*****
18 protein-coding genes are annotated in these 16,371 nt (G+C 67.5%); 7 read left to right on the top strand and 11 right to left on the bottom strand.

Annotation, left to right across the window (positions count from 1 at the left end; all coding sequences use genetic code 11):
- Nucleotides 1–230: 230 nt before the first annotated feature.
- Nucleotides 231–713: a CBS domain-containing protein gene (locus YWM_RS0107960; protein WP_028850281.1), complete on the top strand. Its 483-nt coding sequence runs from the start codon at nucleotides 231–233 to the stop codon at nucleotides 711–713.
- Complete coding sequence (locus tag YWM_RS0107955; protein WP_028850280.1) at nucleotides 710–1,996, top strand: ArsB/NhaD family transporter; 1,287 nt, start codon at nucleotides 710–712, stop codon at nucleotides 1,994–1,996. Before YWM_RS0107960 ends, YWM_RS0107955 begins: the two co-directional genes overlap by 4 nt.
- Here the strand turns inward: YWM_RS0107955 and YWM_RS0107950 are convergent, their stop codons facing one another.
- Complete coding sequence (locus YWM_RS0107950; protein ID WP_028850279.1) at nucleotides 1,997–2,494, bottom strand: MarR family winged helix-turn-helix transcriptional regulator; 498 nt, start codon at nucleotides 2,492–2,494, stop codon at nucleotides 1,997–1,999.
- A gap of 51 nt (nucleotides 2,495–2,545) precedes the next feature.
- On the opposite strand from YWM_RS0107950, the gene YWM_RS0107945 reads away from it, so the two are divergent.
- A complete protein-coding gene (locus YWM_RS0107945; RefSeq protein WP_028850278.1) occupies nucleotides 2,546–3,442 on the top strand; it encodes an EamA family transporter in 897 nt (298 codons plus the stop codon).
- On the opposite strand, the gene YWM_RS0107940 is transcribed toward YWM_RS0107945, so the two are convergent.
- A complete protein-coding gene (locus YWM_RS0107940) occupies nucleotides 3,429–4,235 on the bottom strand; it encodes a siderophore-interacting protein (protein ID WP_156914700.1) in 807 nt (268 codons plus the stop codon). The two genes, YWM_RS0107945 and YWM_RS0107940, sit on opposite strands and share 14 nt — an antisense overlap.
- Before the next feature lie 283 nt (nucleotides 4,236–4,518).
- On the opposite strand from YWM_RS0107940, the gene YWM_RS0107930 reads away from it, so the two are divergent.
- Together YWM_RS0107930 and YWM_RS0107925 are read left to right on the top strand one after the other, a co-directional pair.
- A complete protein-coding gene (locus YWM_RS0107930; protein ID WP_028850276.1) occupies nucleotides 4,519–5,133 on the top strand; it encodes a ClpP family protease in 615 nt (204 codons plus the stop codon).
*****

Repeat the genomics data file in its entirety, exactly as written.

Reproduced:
18 protein-coding genes are annotated in these 16,371 nt (G+C 67.5%); 7 read left to right on the top strand and 11 right to left on the bottom strand.

Annotation, left to right across the window (positions count from 1 at the left end; all coding sequences use genetic code 11):
- Nucleotides 1–230: 230 nt before the first annotated feature.
- Nucleotides 231–713: a CBS domain-containing protein gene (locus YWM_RS0107960; protein WP_028850281.1), complete on the top strand. Its 483-nt coding sequence runs from the start codon at nucleotides 231–233 to the stop codon at nucleotides 711–713.
- Complete coding sequence (locus tag YWM_RS0107955; protein WP_028850280.1) at nucleotides 710–1,996, top strand: ArsB/NhaD family transporter; 1,287 nt, start codon at nucleotides 710–712, stop codon at nucleotides 1,994–1,996. Before YWM_RS0107960 ends, YWM_RS0107955 begins: the two co-directional genes overlap by 4 nt.
- Here the strand turns inward: YWM_RS0107955 and YWM_RS0107950 are convergent, their stop codons facing one another.
- Complete coding sequence (locus YWM_RS0107950; protein ID WP_028850279.1) at nucleotides 1,997–2,494, bottom strand: MarR family winged helix-turn-helix transcriptional regulator; 498 nt, start codon at nucleotides 2,492–2,494, stop codon at nucleotides 1,997–1,999.
- A gap of 51 nt (nucleotides 2,495–2,545) precedes the next feature.
- On the opposite strand from YWM_RS0107950, the gene YWM_RS0107945 reads away from it, so the two are divergent.
- A complete protein-coding gene (locus YWM_RS0107945; RefSeq protein WP_028850278.1) occupies nucleotides 2,546–3,442 on the top strand; it encodes an EamA family transporter in 897 nt (298 codons plus the stop codon).
- On the opposite strand, the gene YWM_RS0107940 is transcribed toward YWM_RS0107945, so the two are convergent.
- A complete protein-coding gene (locus YWM_RS0107940) occupies nucleotides 3,429–4,235 on the bottom strand; it encodes a siderophore-interacting protein (protein ID WP_156914700.1) in 807 nt (268 codons plus the stop codon). The two genes, YWM_RS0107945 and YWM_RS0107940, sit on opposite strands and share 14 nt — an antisense overlap.
- Before the next feature lie 283 nt (nucleotides 4,236–4,518).
- On the opposite strand from YWM_RS0107940, the gene YWM_RS0107930 reads away from it, so the two are divergent.
- Together YWM_RS0107930 and YWM_RS0107925 are read left to right on the top strand one after the other, a co-directional pair.
- A complete protein-coding gene (locus YWM_RS0107930; protein ID WP_028850276.1) occupies nucleotides 4,519–5,133 on the top strand; it encodes a ClpP family protease in 615 nt (204 codons plus the stop codon).